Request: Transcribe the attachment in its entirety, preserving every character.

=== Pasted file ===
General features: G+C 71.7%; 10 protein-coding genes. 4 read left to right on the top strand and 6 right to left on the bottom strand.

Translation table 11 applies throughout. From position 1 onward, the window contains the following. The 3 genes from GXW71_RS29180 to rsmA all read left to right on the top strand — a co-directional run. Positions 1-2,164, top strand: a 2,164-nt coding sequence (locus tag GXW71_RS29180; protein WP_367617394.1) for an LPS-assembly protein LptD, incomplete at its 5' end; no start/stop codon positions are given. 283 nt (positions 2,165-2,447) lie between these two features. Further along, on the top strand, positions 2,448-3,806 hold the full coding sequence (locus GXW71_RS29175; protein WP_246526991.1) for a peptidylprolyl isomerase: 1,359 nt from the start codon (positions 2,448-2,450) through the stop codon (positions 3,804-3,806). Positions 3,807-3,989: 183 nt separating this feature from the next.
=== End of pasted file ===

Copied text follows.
General features: G+C 71.7%; 10 protein-coding genes. 4 read left to right on the top strand and 6 right to left on the bottom strand.

Translation table 11 applies throughout. From position 1 onward, the window contains the following. The 3 genes from GXW71_RS29180 to rsmA all read left to right on the top strand — a co-directional run. Positions 1-2,164, top strand: a 2,164-nt coding sequence (locus tag GXW71_RS29180; protein WP_367617394.1) for an LPS-assembly protein LptD, incomplete at its 5' end; no start/stop codon positions are given. 283 nt (positions 2,165-2,447) lie between these two features. Further along, on the top strand, positions 2,448-3,806 hold the full coding sequence (locus GXW71_RS29175; protein WP_246526991.1) for a peptidylprolyl isomerase: 1,359 nt from the start codon (positions 2,448-2,450) through the stop codon (positions 3,804-3,806). Positions 3,807-3,989: 183 nt separating this feature from the next.